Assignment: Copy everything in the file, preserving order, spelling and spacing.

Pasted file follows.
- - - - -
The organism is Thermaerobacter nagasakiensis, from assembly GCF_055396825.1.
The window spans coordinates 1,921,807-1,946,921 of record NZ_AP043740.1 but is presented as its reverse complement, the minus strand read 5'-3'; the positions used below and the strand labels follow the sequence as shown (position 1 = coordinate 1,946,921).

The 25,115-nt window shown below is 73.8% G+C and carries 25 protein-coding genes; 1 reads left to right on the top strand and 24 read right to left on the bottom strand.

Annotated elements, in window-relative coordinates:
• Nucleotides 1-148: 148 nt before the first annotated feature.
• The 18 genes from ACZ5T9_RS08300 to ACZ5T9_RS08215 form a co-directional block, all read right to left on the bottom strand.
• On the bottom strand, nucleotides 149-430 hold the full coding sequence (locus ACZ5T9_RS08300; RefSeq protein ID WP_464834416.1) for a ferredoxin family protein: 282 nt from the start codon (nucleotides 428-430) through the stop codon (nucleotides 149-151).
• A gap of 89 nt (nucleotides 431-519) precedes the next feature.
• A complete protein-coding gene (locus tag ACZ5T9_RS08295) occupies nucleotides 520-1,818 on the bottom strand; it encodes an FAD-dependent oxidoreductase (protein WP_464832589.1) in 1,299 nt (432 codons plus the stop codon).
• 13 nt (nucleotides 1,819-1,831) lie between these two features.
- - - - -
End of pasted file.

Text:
The organism is Thermaerobacter nagasakiensis, from assembly GCF_055396825.1.
The window spans coordinates 1,921,807-1,946,921 of record NZ_AP043740.1 but is presented as its reverse complement, the minus strand read 5'-3'; the positions used below and the strand labels follow the sequence as shown (position 1 = coordinate 1,946,921).

The 25,115-nt window shown below is 73.8% G+C and carries 25 protein-coding genes; 1 reads left to right on the top strand and 24 read right to left on the bottom strand.

Annotated elements, in window-relative coordinates:
• Nucleotides 1-148: 148 nt before the first annotated feature.
• The 18 genes from ACZ5T9_RS08300 to ACZ5T9_RS08215 form a co-directional block, all read right to left on the bottom strand.
• On the bottom strand, nucleotides 149-430 hold the full coding sequence (locus ACZ5T9_RS08300; RefSeq protein ID WP_464834416.1) for a ferredoxin family protein: 282 nt from the start codon (nucleotides 428-430) through the stop codon (nucleotides 149-151).
• A gap of 89 nt (nucleotides 431-519) precedes the next feature.
• A complete protein-coding gene (locus tag ACZ5T9_RS08295) occupies nucleotides 520-1,818 on the bottom strand; it encodes an FAD-dependent oxidoreductase (protein WP_464832589.1) in 1,299 nt (432 codons plus the stop codon).
• 13 nt (nucleotides 1,819-1,831) lie between these two features.